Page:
For listeners of John le Carré and viewers of Homeland, a slow-burning psychological spy thriller by a former brigadier general of intelligence in the Israeli army.
After attending her father's funeral, former Mossad agent Rachel Goldschmitt empties her bank account and disappears. But when she makes a cryptic phone call to her former handler, Ehud, the Mossad sends him to track her down. Finding no leads, he must retrace her career as a spy to figure out why she abandoned Mossad before she can do any damage to Israel. But he soon discovers that after living undercover for so long, an agent's assumed identity and her real one can blur, catching loyalty, love, and truth between them. In the midst of a high-risk, high-stakes investigation, Ehud begins to question whether he ever knew his agent at all.
In The English Teacher, Yiftach R. Atir drew on his own experience in intelligence to weave a psychologically nuanced thriller that explores the pressures of living under an assumed identity for months at a time.
©2016 Yiftach Reicher Atir (P)2016 Penguin Audio
"An extraordinary page turner, told with clarity, insight, and compassion, The English Teacher offers a rare and realistic portrait of the unrelenting sacrifices of living a double life." (Gideon Raff)
"[Yiftach R. Atir] probes how leading a double life can erode the foundations of a spy's former existence; how all of the lies are rooted in truth, and the truth, especially when it comes to love, is often coated with a patina of lies.... Masterful." (The Times of Israel)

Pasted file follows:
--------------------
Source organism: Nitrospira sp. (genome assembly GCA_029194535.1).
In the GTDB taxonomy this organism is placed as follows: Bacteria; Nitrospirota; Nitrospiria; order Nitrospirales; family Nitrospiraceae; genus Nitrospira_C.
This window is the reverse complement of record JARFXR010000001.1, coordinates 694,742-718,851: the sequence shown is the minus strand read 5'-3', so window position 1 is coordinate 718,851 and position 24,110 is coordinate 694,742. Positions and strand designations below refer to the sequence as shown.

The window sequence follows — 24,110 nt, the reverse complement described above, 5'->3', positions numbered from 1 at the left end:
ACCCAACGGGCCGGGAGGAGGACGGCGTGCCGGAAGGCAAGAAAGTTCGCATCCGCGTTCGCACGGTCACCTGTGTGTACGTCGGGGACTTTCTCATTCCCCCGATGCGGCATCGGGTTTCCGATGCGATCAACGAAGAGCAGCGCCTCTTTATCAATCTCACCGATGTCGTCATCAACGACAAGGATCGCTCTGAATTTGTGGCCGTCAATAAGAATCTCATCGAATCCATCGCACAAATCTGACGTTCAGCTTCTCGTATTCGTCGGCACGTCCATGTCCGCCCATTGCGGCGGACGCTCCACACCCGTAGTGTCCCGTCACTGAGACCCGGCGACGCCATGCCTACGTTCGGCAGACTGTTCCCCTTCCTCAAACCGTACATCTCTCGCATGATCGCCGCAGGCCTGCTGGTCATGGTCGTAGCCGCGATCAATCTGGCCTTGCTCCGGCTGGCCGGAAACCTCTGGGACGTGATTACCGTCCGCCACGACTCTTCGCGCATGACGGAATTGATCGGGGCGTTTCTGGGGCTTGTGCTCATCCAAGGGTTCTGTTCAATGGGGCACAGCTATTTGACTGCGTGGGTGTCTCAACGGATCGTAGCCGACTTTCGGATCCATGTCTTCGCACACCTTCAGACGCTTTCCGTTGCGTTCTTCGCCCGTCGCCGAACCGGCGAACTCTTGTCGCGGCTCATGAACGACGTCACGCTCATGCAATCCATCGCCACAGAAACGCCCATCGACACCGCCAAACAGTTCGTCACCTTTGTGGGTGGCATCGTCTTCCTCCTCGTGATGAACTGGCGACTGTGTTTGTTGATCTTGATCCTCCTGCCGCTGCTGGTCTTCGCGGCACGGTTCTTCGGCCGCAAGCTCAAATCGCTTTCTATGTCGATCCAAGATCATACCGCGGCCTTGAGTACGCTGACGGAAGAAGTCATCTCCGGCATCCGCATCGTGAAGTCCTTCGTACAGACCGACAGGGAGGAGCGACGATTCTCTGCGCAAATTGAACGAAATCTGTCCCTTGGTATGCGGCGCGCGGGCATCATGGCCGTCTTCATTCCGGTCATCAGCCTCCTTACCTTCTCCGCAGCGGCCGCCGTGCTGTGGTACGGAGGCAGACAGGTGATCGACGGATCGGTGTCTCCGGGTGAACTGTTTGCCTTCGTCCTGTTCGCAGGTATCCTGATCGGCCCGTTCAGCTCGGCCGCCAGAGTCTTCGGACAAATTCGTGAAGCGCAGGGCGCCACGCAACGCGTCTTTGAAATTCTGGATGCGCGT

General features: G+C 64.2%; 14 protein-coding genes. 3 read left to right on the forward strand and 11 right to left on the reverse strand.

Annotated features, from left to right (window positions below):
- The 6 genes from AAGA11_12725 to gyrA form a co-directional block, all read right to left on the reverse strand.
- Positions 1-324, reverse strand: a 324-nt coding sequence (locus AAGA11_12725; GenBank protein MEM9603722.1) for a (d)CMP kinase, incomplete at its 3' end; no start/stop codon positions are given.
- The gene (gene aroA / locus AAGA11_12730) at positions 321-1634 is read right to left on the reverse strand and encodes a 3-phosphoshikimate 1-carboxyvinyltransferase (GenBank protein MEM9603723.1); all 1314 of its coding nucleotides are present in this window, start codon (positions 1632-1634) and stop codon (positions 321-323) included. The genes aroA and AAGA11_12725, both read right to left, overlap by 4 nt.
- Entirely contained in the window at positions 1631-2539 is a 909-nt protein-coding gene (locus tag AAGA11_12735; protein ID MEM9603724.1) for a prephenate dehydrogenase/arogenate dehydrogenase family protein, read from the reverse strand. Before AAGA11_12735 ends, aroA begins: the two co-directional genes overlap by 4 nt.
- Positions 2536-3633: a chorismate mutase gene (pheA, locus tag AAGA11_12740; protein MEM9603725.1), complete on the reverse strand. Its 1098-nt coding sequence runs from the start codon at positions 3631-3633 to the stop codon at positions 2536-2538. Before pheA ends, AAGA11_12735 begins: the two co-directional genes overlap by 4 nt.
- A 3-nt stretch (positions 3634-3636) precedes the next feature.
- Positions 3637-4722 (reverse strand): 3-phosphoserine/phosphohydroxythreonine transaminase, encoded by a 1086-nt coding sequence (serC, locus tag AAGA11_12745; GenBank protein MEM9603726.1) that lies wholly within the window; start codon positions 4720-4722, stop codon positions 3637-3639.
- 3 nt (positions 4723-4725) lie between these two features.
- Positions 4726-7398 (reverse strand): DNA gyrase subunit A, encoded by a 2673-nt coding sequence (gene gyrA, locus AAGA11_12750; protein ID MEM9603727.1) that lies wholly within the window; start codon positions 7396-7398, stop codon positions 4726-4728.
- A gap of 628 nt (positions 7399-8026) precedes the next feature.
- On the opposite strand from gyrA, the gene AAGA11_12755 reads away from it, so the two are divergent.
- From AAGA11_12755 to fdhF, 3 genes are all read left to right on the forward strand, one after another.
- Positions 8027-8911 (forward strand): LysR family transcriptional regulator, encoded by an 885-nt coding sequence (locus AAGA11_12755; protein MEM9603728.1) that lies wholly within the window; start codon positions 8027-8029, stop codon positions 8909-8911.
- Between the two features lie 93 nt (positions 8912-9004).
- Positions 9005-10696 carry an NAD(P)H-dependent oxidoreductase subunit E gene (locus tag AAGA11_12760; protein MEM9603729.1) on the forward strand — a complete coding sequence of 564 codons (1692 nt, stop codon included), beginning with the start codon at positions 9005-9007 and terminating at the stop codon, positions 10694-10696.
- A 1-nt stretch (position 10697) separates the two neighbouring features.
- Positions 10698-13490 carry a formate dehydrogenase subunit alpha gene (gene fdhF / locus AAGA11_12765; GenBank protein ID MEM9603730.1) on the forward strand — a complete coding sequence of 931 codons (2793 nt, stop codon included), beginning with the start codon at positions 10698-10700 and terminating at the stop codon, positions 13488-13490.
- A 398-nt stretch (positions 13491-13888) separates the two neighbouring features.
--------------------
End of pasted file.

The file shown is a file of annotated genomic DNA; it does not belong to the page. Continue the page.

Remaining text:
"The book...does exactly what a novel of its kind should do: re-examine the Mossad. Throughout the book...doubts are cast on personal as well as national morality.... Atir seeks to pinpoint the fine line separating the moral actions that operatives perform for their country and their own exploitation." (Ha'aretz)
I love the last 150 years of history. Bully Pulpit and the Wilson biography absolute best!
This is not a feel good happy ending spy story. It's a powerful and seemingly truthful account of an agent caught between a real life which holds nothing for her and a False life that she creates containing all that she loves. Well written and well read.
Seeking the Truth
The Washington Post named this mystery novel one of the top 10 of 2016. I agree that the story was well written and interesting; however, while the narrator had a good voice and did an adequate job, her lack of energy throughout much of the story did a disservice to the author and the listeners. Overall, still a good audiobook.
I am a miracle worker. Doing what I can to choose love over fear.
If you want to feel what kind of nightmare the agents live this will swollow-you!
I found I couldn't stop listening to this, so once I caught on to what kind of book it was, I enjoyed it. Once you accept it's more about the inner experience of being a spy, especially as a woman, it makes sense. The focus is different than many other spy novels, but it seemed believable most of the time, with a couple of exceptions. I especially liked how the author made reference to John Le Carre's Little Drummer Girl in a very clever way, because seasoned spy novel readers likely would be thinking of it and comparing them early in the novel.
I'd rank it close to the very top.
The return of the protagonist to her one time lover after 15 years. But don't think this book should be classified with the romance genre. The story is more profound and reveals an in-depth look at what covert agents must do and how they are "used".
Her performance was fine just not remarkable.
I really enjoyed the story but there seemed to be parts that were missing...didn't flow smoothly. Not sure if this was due to the author's requirement to edit out some of the details that were too revealing regarding covert work or some other reason. I did find it very interesting and character development was great.
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